I assume the question is whether there’s a better way to allocate resources than the market.
Relatedly, the question is whether scarcity can be eliminated, and whether its elimination will make it unnecessary to allocate resources by a principle according to which some receive more than others. If so, then the only principle we’d need is Marx’s: “From each according to his abilities, to each according to his needs.”
Can scarcity be eliminated? Some say that capitalism has artificially multiplied our needs. The idea is that in order to prevent crises stemming from weak demand, capitalist societies create desires for unnecessary things. Without capitalism there would be no need to create these “false needs,” and we would be able to determine what we truly need. If our true needs turn out to be simple and straightforward, we can achieve the elimination of scarcity.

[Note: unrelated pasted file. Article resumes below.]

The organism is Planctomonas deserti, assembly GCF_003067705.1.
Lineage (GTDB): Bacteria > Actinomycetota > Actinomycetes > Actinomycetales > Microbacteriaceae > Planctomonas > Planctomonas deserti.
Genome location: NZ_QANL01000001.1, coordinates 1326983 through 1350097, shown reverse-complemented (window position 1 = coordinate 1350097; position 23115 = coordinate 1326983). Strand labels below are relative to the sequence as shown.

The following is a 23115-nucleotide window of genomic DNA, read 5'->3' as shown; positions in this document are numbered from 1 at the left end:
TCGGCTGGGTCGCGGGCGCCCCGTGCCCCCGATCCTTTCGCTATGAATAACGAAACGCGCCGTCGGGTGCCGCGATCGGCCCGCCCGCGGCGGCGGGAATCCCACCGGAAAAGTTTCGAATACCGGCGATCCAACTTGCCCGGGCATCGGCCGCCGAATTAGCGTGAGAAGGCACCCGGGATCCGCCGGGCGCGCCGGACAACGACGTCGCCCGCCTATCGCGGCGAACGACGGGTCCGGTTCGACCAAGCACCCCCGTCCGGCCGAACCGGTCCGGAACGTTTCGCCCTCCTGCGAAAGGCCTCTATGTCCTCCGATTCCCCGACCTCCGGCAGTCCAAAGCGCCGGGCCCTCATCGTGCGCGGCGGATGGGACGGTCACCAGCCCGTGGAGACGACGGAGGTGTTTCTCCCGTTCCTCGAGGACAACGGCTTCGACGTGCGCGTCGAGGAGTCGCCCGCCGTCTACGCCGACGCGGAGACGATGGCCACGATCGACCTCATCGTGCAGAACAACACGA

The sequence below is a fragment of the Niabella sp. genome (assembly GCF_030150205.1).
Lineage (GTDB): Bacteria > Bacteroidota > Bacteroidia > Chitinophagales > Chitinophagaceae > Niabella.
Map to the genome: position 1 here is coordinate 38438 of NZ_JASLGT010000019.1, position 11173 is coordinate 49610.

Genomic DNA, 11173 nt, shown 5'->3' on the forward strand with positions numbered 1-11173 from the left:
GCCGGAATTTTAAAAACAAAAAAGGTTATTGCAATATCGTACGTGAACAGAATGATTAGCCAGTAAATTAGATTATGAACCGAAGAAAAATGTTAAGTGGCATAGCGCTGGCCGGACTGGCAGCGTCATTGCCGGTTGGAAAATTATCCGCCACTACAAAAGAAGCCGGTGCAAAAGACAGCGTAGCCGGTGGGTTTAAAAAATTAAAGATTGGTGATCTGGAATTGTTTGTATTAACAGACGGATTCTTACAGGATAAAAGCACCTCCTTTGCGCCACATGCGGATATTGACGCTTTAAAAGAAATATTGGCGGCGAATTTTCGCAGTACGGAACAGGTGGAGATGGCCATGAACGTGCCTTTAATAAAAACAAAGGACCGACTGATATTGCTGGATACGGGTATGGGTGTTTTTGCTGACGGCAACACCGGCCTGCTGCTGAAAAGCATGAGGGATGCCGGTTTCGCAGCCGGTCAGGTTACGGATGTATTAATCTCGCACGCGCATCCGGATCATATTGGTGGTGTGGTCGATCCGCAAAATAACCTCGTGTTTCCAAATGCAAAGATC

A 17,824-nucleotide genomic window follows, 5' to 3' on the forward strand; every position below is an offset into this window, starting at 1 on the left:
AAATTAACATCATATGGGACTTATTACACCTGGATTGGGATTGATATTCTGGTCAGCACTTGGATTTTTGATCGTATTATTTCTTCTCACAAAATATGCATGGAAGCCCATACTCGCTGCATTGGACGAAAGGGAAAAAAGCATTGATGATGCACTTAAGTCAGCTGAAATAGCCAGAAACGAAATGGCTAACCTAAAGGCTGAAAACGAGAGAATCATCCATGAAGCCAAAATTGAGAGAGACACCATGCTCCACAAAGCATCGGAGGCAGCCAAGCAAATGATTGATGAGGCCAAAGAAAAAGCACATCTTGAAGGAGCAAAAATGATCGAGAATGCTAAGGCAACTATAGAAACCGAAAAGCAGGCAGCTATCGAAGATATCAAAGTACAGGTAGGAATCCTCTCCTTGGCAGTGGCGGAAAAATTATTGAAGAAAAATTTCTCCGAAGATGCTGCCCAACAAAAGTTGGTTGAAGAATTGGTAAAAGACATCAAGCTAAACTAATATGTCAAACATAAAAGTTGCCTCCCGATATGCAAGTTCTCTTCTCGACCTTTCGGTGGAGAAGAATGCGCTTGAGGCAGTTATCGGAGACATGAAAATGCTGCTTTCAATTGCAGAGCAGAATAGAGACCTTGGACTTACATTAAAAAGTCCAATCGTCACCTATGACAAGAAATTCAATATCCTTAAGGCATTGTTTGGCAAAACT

Since we don’t know in advance what our true needs will turn out to be, we can’t know that we’ll be able to eliminate scarcity with respect to them. But for speculative purposes let’s distinguish between things the unavailability of which causes death, and things whose unavailability does not cause death. The first kind are needs, and the second kind are wants.Continue reading